vendredi 5 décembre 2014


I am thrilled to say that the brilliant Jessica Craig at the very excellent Pontas Agency in Barcelona is going to represent me for my novel and detective books. I am very happy.

You can read about them here.

samedi 22 novembre 2014

Visual Verse: The Library of Tears

This has been a month of many exciting things, writing things. Visual Verse comes as a sketch, a promise, a diversion; it is a sudden glance shared with a passing stranger, a connection in the crowd.

To read my latest piece, The Library of Tears, click just here.

samedi 18 octobre 2014

Visual Verse : Tectonic Love

        Busy, busy, busy with so many things, but, couldn't resist the latest prompt from Visual Verse. In their own words,

"Visual Verse is a celebration. Of the drama of seeing and the desire to express it. Of the things that inspire us, move us, and that we find hardest to articulate".

You can read the latest in Aunt Dorothea's epistolary adventures here.

dimanche 28 septembre 2014

Like Something You Wanted: The Irish Literary Review

I have a short story, Like Something You Wanted, published in the recent edition of the excellent online Irish Literary Review. You can read it here.

mercredi 24 septembre 2014


In the midst of a mad month of many things, I've written a new piece for Visual Verse. I love this project.

You can read the latest from Aunt Dorothea over here.

dimanche 21 septembre 2014

Katherine Mansfield's letters

I was recently given all of my grandparents books. They both died when I was ten, so it is fascinating to reconnect with them through words: reading, books and their marginalia. My grandma appears to have had a passion for poetry. This summer I read her two hard-backed editions of Katherine Mansfield's letters. Collated by her husband, John Middleton Murray, the letters span from 1913-1922. The writing is alive, spontaneous, extraordinary. Desperately ill, Mansfield describes convalescence on the Cote d'Azur, Paris during WW1 and a writing life separated from her beloved author husband. In his introductory note, J. Middleton Murray writes, "Mansfield's one concern was to leave behind her some small legacy of truth..not a little of her 'truth' is contained in these letters"; the texts are lit by her veracity, a naive startling brilliance. Here's an excerpt from a letter written to her husband in the Summer of 1913,

"I'm a lion all day, darling, but with that last point of daylight I begin to turn into a lamb and by midnight mon Dieu! by midnight the whole world has turned into a butcher!"

mardi 16 septembre 2014

The Watching Crowd

Awkword Paper Cut and Michael Dickes invited me to contribute to their September issue.

You can read my piece The Watching Crowd and listen to me reading the story here

vendredi 5 septembre 2014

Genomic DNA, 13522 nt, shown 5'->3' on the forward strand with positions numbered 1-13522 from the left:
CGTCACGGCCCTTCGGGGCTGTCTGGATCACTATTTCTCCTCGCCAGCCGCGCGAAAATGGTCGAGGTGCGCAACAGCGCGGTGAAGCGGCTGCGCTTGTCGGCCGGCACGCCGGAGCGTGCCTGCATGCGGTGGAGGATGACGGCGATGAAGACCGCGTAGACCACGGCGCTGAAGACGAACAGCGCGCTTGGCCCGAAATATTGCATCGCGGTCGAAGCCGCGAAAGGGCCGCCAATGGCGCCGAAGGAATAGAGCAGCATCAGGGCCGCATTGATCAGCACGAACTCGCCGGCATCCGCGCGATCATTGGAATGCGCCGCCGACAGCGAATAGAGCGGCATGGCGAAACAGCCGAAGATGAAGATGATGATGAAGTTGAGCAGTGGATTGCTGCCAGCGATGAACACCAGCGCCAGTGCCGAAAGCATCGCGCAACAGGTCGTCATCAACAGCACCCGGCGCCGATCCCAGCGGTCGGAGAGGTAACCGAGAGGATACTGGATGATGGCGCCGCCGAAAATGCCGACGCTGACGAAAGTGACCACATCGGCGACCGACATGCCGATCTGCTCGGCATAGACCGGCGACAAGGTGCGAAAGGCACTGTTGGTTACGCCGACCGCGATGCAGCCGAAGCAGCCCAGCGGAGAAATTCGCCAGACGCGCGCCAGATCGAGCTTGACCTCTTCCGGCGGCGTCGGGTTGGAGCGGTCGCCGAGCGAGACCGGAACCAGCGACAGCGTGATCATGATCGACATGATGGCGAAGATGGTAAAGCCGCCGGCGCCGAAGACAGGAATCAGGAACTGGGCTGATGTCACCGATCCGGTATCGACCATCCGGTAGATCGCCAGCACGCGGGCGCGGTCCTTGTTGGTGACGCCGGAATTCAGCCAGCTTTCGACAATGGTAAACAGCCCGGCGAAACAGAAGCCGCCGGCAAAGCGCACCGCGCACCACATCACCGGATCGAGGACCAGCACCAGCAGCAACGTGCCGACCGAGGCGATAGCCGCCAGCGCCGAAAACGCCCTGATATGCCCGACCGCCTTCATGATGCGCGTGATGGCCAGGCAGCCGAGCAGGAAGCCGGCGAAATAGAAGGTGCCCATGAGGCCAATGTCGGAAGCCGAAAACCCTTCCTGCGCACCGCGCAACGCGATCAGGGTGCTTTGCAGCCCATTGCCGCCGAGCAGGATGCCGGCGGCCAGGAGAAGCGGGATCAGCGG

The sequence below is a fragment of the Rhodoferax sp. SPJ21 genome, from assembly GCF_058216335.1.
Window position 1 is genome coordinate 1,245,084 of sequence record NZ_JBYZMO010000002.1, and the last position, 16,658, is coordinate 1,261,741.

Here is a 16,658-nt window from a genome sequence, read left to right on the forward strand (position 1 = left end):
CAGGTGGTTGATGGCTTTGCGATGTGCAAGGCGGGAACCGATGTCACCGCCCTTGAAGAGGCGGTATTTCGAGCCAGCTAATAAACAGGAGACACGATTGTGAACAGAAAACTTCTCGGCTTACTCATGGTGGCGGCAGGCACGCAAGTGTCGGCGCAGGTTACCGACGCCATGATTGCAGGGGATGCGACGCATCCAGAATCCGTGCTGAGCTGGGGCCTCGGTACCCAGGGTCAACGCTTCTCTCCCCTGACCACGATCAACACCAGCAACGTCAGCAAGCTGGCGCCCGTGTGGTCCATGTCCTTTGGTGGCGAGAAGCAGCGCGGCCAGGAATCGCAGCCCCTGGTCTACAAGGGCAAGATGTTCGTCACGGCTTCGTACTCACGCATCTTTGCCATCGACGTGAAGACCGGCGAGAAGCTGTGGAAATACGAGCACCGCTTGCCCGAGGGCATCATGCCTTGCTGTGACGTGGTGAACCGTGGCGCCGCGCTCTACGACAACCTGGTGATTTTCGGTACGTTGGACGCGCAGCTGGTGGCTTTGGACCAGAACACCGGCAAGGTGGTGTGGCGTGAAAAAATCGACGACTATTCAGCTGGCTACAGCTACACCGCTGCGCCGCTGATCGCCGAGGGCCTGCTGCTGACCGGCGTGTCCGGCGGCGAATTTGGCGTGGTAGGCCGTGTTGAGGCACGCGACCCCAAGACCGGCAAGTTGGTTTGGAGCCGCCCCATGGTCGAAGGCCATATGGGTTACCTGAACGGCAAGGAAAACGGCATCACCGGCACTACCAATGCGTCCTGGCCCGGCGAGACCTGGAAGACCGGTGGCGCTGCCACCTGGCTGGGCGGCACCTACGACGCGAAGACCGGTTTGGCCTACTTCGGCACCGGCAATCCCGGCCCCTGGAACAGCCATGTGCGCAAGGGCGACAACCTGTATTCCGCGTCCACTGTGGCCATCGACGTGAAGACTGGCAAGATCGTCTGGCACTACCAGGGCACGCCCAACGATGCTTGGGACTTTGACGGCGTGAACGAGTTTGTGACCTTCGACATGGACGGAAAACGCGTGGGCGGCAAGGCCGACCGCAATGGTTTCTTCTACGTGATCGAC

The September edition of New York's AwkwordPaperCut is out. You can read it here. There is video poetry, art, music, story-telling and more.... I was invited to write a piece of flash fiction on the theme of the Mob or the Herd, you can read (and listen to) my story, The Watching Crowd.

dimanche 17 août 2014

Summer books

Am planning to take these texts when I travel: a P.D James detective novel, Mary Midgely (The Myths we Live By), Francois Cheng (The Way of Beauty), a Pierre Hadot book for some dry, but thoughtful Greek philosophy, a collection of American short stories recommended on an excellent summer reading list here, a Le Monde magazine edition about Levis-Strauss, a recent novel about death by French writer Maylis de Kerangal and a very old green hard-backed collection of Katherine Mansfield's letters, bought by my grandma in 1929. I am opting for Kindle and books and my bag is rather heavy!

vendredi 8 août 2014

Visual Verse : The Cerulean Song

I have another little piece over at Visual Verse this month. You can read my text, the latest installment of Aunt Dorothea's letters to Clementine if you click just here.

Visual Verse is an inspiring project; brilliant to read, look at and write for. Check out some great writing by Edan Lepuki, Sohini Basak and, read, read...

jeudi 24 juillet 2014

Books By My Bed : in total disorder

We only moved house three weeks ago. Yet, I appear to have already recreated the messy pile of books by my bed. This pile appears to have a life of it's own, to be attached to me; like Linus's security blanket in Charlie Brown, wherever I go, my pile travels with me. At the moment there are ( in total disorder) : Jasper FForde, Lost in a Good Book, three matching brown Muji notebooks, one small black notebook, David Vann Goat Mountain, P.D James Trilogy of Death, Elias Cannetti Masse et Puissance, Francoise Dolto Tout est Langage, Wilkie Collin The Woman in White and various research notes and articles for I play that I am writing. There's also a loom bracelet, a bottle of water, a pen and a dead fly...

jeudi 17 juillet 2014

Writing news: Visual Verse

     I have another piece on the brilliant website Visual Verse. I am using each inspiring image, as a woman writing postcards home each month! Follow part two of the journey here. Or here:

And just as a little appetizer, here are a few words describing the latest adventures of Aunt Dorothea :

To my dear niece Clementine,